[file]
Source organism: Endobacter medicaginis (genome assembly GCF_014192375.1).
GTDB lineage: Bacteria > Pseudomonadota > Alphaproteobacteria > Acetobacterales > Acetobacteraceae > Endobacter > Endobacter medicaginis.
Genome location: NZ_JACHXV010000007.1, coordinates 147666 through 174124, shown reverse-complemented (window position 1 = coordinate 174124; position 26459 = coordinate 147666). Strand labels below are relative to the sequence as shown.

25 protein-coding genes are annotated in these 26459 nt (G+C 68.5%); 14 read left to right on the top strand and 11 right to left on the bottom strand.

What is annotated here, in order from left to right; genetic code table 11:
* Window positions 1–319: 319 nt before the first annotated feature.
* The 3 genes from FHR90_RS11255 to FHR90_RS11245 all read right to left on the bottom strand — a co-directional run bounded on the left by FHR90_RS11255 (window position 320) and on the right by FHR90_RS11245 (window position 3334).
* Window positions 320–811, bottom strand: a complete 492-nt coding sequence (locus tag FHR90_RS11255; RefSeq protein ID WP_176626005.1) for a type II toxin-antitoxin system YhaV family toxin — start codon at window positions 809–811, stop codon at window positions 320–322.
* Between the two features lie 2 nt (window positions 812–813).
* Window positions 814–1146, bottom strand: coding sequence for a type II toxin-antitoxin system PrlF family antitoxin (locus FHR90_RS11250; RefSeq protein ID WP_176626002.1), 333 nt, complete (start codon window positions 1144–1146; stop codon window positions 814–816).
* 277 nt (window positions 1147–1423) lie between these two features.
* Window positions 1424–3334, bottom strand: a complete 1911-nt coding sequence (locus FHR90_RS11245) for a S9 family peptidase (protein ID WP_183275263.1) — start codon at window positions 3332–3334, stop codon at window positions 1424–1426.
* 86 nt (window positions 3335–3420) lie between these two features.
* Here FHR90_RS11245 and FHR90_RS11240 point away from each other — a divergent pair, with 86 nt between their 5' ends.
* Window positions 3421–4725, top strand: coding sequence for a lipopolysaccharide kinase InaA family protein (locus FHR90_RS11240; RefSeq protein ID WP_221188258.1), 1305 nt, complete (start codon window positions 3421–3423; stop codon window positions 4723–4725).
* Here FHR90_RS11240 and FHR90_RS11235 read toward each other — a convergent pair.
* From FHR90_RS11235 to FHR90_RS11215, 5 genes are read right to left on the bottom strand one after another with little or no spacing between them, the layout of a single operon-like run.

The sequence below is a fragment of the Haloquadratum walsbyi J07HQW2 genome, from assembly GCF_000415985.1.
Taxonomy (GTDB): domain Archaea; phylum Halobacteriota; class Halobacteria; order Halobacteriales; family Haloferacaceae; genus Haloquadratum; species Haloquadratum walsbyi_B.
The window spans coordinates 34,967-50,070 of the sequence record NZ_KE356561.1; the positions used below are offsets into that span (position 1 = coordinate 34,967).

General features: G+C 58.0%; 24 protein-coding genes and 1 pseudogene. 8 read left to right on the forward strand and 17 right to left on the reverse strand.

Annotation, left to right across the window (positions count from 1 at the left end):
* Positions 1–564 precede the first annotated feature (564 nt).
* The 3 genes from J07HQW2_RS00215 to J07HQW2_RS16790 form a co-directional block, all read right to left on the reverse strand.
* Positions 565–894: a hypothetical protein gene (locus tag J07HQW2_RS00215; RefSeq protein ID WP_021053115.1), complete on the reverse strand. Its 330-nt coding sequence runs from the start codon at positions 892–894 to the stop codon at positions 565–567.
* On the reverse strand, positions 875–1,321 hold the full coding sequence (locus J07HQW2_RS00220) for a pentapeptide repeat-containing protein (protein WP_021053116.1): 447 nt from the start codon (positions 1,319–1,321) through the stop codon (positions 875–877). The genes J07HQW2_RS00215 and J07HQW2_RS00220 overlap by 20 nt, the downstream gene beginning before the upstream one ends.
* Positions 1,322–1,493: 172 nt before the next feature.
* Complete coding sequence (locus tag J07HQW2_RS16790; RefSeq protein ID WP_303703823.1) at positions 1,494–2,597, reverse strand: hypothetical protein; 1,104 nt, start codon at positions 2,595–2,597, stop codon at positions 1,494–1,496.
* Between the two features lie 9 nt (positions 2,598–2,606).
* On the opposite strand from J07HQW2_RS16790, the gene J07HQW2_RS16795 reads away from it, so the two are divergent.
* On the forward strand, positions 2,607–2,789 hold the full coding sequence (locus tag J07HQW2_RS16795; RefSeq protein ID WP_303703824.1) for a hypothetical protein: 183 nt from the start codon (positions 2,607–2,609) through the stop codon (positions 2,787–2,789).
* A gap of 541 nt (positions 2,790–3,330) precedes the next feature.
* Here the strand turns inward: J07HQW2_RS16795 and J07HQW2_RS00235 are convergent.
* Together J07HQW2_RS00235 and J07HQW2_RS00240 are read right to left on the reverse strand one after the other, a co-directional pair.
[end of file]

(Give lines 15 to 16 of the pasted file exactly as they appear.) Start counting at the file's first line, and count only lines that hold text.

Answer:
* Window positions 3421–4725, top strand: coding sequence for a lipopolysaccharide kinase InaA family protein (locus FHR90_RS11240; RefSeq protein ID WP_221188258.1), 1305 nt, complete (start codon window positions 3421–3423; stop codon window positions 4723–4725).
* Here FHR90_RS11240 and FHR90_RS11235 read toward each other — a convergent pair.